• Sources define which event source we will use. These sources come from source plugins which have been built to accommodate common use cases. With time, more and more sources will be available. There are some source plugins that are available already, including: webhooks, Kafka, Azure service bus, file changes, and alertmanager. 

  • Rules define conditionals we will try to match from the event source. Should the condition be met, then we can trigger an action.

  • Actions trigger what you need to happen should a condition be met. Some of the current actions are: run_playbook, run_module, set_fact, post_event, and debug.

 

Now, let's install ansible-rulebook and start with our very first event.

To install ansible-rulebook, we can install our Galaxy Collection, which has a playbook to install everything we need.

ansible-galaxy collection install ansible.eda

Once the Collection is installed, you can run the install-rulebook-cli.yml playbook. This will install everything you need to get started with ansible-rulebook on the command line. This is currently supported for Mac and Fedora.

Note: Now, you could also skip this method above and install ansible-rulebook with pip, followed by installing the ansible.eda collection. Java 11+ is required if you use this method and we suggest using openjdk. (This step is not required if you used the previous install method.)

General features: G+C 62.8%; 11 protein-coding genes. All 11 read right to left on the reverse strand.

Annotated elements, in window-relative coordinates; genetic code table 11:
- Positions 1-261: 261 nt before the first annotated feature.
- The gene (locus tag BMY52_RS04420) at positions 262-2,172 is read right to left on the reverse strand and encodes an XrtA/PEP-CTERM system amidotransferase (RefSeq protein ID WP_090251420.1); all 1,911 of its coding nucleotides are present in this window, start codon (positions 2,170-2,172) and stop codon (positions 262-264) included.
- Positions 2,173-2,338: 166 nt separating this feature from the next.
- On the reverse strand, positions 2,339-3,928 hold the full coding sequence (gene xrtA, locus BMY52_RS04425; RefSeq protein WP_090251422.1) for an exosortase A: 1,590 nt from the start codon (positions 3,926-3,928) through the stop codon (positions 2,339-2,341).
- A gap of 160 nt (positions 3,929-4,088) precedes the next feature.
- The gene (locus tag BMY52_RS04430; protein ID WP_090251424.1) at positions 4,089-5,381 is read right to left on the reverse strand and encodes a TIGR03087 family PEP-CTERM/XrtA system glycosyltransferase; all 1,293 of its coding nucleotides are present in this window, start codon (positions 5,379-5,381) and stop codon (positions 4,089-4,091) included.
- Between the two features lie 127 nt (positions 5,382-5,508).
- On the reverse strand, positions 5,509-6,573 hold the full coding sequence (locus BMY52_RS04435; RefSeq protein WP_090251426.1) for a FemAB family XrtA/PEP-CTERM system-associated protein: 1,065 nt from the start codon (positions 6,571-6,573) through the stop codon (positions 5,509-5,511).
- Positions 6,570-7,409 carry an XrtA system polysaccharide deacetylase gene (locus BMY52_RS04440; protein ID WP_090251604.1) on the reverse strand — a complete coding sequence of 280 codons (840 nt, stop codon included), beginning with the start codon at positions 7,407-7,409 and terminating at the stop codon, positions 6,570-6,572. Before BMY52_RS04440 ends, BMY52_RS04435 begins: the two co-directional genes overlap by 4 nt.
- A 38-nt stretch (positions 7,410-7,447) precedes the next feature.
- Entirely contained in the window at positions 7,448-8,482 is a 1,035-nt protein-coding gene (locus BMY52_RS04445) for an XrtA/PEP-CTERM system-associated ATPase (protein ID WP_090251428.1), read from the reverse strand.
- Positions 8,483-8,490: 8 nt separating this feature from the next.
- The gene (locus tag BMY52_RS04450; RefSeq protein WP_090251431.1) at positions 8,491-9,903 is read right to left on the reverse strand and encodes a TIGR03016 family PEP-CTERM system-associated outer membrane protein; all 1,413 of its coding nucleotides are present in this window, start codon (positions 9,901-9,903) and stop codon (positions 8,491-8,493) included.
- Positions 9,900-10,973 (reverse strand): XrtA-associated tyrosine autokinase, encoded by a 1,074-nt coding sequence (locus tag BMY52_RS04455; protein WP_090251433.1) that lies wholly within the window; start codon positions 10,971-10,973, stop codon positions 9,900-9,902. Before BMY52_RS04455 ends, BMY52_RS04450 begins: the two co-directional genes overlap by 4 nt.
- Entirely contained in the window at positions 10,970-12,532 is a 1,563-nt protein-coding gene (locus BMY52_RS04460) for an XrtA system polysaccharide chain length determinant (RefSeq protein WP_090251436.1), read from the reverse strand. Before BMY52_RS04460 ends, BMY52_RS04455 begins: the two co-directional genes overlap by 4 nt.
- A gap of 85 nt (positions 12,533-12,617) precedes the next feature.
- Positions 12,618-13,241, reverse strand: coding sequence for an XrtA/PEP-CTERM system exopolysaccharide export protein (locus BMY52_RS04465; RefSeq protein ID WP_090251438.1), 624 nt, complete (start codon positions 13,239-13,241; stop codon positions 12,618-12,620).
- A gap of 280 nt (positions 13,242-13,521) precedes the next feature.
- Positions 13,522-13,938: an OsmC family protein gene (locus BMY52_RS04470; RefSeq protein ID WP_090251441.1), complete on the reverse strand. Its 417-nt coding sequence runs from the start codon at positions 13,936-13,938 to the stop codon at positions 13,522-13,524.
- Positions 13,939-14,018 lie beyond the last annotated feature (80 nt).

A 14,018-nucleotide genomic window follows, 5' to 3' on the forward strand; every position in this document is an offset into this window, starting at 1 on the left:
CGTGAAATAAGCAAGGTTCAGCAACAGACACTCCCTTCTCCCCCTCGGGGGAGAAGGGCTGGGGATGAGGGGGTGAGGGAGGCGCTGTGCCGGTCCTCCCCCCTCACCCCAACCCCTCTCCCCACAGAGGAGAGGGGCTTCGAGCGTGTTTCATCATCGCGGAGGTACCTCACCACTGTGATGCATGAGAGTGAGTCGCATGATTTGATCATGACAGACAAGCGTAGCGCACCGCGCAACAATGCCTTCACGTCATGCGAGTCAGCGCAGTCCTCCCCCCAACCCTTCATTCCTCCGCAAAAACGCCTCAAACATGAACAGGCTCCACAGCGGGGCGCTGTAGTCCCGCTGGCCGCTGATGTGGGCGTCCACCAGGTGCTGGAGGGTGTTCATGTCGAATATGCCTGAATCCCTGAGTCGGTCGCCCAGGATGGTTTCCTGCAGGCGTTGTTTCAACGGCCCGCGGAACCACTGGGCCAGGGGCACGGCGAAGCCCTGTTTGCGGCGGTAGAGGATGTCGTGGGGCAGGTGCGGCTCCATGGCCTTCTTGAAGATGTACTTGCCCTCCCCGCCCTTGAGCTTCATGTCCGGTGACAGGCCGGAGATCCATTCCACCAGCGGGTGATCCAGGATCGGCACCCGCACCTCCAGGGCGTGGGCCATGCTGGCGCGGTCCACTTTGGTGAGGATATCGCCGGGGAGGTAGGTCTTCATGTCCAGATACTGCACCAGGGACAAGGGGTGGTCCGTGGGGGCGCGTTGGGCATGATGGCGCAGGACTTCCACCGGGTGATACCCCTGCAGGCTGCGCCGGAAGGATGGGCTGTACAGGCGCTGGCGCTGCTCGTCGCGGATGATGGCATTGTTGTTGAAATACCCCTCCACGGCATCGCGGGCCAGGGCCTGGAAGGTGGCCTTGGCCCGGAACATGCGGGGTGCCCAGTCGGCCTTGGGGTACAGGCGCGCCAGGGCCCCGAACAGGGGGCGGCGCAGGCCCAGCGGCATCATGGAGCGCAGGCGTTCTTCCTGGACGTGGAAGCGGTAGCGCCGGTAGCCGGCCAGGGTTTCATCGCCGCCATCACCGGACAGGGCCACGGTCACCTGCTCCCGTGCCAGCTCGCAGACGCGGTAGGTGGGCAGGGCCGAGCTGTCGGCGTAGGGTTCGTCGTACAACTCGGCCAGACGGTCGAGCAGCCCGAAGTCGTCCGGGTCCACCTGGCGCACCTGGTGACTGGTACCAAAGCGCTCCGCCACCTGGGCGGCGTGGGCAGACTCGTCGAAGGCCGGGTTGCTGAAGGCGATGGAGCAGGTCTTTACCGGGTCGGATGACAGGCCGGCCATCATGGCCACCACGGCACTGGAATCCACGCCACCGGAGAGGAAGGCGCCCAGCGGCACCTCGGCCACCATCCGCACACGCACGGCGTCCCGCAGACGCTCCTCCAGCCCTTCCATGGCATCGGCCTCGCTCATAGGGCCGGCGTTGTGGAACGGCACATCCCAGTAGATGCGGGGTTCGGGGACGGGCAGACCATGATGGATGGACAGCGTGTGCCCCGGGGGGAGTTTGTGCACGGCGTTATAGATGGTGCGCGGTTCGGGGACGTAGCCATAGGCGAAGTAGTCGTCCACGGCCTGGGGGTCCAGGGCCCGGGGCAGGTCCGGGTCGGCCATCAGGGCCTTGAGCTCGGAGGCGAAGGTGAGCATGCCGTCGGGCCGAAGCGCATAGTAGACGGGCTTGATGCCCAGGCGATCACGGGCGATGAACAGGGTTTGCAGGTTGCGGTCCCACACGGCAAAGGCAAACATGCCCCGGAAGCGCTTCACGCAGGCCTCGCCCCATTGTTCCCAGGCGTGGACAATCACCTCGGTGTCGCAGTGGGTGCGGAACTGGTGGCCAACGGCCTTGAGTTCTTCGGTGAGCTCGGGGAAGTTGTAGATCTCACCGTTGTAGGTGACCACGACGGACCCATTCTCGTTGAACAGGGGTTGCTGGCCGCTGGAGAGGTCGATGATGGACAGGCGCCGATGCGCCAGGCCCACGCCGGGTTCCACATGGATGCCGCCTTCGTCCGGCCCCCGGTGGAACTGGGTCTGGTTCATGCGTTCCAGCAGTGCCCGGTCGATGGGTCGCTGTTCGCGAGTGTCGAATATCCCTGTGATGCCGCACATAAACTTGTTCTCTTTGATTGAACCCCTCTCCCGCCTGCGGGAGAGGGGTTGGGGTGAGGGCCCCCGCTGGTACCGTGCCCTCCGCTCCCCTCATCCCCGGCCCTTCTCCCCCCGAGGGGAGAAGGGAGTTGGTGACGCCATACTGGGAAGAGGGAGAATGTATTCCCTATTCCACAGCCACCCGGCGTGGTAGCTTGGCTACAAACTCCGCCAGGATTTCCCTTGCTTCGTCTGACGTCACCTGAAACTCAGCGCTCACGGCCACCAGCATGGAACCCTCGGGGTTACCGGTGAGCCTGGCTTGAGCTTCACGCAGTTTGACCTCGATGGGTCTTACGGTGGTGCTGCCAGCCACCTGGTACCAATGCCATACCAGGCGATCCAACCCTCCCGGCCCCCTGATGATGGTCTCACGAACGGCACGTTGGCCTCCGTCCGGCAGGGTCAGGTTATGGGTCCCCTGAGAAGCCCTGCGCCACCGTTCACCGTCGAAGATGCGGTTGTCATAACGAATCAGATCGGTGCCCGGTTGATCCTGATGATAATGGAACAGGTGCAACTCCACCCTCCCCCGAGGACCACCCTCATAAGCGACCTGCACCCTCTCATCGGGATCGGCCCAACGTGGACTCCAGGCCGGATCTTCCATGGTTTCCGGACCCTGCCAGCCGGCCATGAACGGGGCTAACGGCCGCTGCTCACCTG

pip install ansible-rulebook


ansible-galaxy collection install ansible.eda 

If you want to contribute to ansible-rulebook, you can also fork the following GitHub repository. This repository also contains instructions for setting up your development environment and how to build a test container. 

Let's build an example rulebook that will trigger an action from a webhook. We will be looking for a specific payload from the webhook, and if that condition is met from the webhook event, then ansible-rulebook will trigger the desired action. Below is our example rulebook:

…webhook-example.yml
---
- name: Listen for events on a webhook
 hosts: all

 ## Define our source for events

 sources:
   - ansible.eda.webhook:
       host: 0.0.0.0
       port: 5000

 ## Define the conditions we are looking for

 rules:
   - name: Say Hello
     condition: event.payload.message == "Ansible is super cool!"

 ## Define the action we should take should the condition be met